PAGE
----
John Yelenosky — a good friend from my La Jolla High School days — and I had dinner last Tuesday at what is clearly one of San Diego’s finest restaurants, Market in Del Mar (about 20 minutes north of La Jolla). His father owned a wine store when we were coming up together and today John is the European Wine Specialist for the San Diego offices of Southern Wine and Spirits, one of the preeminent distributors of European wines in North America.
The concept behind Market is what some in the business call “market fare,” i.e., heirloom produce sourced from artisanal growers. The restaurant is located not far from the legendary Chino Farms,* a once humble roadside produce stand in Rancho Santa Fe that became a flash point in the heirloom vegetable revolution (thanks, in part, to a hearty endorsement from Alice Waters). Nearly all of the fruits and vegetables used in the kitchen, explained our waiter, are sourced daily from Chino Farms.
Executive chef and owner Carl Shroeder (La Jolla High, class of 87, same year as my brother Micah) shows a deft hand in the kitchen — especially with the entrées — and his food was excellent if not entirely original. The wine service by Brian Donegan was impeccable but our waiter was a little overly enthusiastic and too precious for my taste.
The dish that impressed me the most was the “Market salad,” which strangely does not appear on the menu.
The salad consists of fresh and lightly steamed heirloom fruits and vegetables (note the light green, pine-cone shaped broccolo romanesco florets above), dressed in olive oil and cask-aged vinegar, served over different types of heirloom lettuce. The pasta-bowl serving dish was warmed before assembly and the heat gently wilted the lettuce leaves and delicately accentuated the flavors of the dressing. We matched with a 2005 Vin de Savoie Apremont by Pierre Boniface, made from Jacquere grapes — an unusual and commendable wine-by-the-glass. This utterly Californian dish needed the bright fruit and acidity of the Vin de Savoie and the pairing of the seemingly just-picked vegetables and this fresh wine was great.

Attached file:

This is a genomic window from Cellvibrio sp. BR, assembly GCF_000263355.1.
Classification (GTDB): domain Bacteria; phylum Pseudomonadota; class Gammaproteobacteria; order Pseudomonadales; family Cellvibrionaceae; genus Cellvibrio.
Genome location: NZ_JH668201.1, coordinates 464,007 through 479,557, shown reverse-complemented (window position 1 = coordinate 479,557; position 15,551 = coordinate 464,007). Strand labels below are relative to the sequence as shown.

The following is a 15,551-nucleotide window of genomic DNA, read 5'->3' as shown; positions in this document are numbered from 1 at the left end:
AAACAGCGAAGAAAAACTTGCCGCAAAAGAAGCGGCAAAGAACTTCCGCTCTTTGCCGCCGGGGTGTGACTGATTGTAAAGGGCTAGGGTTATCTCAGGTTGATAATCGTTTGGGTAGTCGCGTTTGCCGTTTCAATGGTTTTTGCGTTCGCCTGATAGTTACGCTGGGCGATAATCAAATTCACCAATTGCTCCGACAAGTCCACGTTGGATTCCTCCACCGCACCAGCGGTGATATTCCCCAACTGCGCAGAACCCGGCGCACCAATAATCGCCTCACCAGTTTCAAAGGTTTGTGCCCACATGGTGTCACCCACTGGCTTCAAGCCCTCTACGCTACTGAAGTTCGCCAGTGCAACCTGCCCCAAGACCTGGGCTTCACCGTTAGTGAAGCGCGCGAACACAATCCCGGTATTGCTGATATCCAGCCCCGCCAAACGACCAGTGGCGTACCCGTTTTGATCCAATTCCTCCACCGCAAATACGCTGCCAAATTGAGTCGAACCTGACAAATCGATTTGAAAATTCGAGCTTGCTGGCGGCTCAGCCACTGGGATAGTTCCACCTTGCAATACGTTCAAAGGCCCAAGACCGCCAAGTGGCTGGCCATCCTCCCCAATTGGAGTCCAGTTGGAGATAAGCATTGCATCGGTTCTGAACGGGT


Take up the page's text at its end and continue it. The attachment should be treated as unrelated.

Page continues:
Above: the “Hot and Sour and Wonton” soup that the chef sent over didn’t exactly overwhelm me but was tasty.
Above: wine director Brian Donegan really knows his stuff and his wine service was top-knotch. I liked the 2004 Spätburgunder by Julius Wasen und Söhne that he poured for us by the glass. I was nonplussed, however, to see only a few tables ordering by the bottle on this busy evening (after all, this decidedly upscale restaurant is located in one of San Diego’s most ritzy neighborhoods, Del Mar/Rancho Santa Fe. Do Californians not drink wine at dinner? This one does!).
Back in the day, John and I used to play in a band together, ditched fourth-period art class together, and generally had a good time growing up in a sleepy beach town where nearly everyone surfed and/or played guitar (I only did the latter). Neither of us would have imagined in 1985 (when we graduated from high school) that — at age 40 — we’d both be working in the world of wine.
Above: John Yelenosky circa 1985.
Above: despite my doofus looks (and all the trouble I got into), I did well in high school.
* Chino Farms
6123 Calzada del Bosque
San Diego, CA 92067
Hours: Tue-Sat 10 am-3:30 pm, Sun 10 am-1 pm